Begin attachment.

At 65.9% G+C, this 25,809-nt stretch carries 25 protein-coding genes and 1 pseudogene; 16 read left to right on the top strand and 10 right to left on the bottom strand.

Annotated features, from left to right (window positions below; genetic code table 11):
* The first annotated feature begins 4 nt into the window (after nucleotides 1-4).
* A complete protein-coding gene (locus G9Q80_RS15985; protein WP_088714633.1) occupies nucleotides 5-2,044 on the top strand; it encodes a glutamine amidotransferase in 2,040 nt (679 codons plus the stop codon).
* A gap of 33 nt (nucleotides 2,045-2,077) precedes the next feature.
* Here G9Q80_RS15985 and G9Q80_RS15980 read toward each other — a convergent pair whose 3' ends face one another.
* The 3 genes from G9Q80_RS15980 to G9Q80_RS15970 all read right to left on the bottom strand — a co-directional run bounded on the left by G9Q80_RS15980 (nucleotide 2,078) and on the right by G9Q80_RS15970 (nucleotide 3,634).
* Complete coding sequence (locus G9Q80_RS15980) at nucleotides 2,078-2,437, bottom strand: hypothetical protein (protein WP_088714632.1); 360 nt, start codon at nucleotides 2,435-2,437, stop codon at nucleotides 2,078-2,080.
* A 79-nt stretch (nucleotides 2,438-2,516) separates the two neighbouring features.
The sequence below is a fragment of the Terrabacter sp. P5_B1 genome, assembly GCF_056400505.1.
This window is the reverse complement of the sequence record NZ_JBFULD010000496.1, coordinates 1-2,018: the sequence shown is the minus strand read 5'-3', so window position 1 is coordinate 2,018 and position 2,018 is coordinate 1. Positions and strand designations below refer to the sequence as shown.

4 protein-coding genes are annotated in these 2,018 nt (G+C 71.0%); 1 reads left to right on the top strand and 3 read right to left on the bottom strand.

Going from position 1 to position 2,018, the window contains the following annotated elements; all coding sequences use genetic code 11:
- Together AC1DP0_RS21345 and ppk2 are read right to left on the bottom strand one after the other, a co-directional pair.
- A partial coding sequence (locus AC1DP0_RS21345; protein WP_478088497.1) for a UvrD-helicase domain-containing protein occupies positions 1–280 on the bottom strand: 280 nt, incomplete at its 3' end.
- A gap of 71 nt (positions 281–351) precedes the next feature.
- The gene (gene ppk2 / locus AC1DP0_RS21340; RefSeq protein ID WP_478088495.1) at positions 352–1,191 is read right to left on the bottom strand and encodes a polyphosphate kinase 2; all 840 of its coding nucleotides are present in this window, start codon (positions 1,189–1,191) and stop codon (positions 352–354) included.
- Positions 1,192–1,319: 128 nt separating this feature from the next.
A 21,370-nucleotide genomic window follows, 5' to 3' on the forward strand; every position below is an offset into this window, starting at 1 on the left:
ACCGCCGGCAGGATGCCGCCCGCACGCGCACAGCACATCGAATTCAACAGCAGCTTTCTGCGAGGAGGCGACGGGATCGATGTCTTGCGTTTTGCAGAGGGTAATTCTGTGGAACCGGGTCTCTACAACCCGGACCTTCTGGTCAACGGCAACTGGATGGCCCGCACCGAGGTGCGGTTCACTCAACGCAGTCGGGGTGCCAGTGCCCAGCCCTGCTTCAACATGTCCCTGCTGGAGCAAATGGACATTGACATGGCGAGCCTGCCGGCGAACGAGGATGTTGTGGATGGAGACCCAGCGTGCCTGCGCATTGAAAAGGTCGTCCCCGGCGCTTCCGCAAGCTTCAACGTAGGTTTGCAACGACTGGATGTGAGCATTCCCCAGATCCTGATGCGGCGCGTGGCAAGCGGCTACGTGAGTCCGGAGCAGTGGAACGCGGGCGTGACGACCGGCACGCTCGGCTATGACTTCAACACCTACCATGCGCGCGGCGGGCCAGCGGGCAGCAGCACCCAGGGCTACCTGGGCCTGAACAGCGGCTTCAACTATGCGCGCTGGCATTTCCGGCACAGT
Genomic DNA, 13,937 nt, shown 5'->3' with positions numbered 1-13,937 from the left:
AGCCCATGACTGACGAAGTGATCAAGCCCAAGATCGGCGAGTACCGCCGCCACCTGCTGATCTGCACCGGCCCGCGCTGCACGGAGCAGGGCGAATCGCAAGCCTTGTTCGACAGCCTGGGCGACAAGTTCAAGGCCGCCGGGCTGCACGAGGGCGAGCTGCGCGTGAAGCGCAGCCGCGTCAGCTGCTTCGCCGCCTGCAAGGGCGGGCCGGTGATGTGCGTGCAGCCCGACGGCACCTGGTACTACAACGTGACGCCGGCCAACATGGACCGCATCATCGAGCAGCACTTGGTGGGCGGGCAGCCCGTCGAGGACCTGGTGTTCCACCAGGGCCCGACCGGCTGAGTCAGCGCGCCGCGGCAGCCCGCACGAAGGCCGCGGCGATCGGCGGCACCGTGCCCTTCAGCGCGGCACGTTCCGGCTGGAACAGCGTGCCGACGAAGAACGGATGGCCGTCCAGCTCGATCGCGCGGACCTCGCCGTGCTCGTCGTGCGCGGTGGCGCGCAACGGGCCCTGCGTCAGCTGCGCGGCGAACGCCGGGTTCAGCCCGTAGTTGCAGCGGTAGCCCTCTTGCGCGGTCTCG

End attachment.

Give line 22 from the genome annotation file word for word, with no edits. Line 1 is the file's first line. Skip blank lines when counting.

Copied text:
AGCCCATGACTGACGAAGTGATCAAGCCCAAGATCGGCGAGTACCGCCGCCACCTGCTGATCTGCACCGGCCCGCGCTGCACGGAGCAGGGCGAATCGCAAGCCTTGTTCGACAGCCTGGGCGACAAGTTCAAGGCCGCCGGGCTGCACGAGGGCGAGCTGCGCGTGAAGCGCAGCCGCGTCAGCTGCTTCGCCGCCTGCAAGGGCGGGCCGGTGATGTGCGTGCAGCCCGACGGCACCTGGTACTACAACGTGACGCCGGCCAACATGGACCGCATCATCGAGCAGCACTTGGTGGGCGGGCAGCCCGTCGAGGACCTGGTGTTCCACCAGGGCCCGACCGGCTGAGTCAGCGCGCCGCGGCAGCCCGCACGAAGGCCGCGGCGATCGGCGGCACCGTGCCCTTCAGCGCGGCACGTTCCGGCTGGAACAGCGTGCCGACGAAGAACGGATGGCCGTCCAGCTCGATCGCGCGGACCTCGCCGTGCTCGTCGTGCGCGGTGGCGCGCAACGGGCCCTGCGTCAGCTGCGCGGCGAACGCCGGGTTCAGCCCGTAGTTGCAGCGGTAGCCCTCTTGCGCGGTCTCG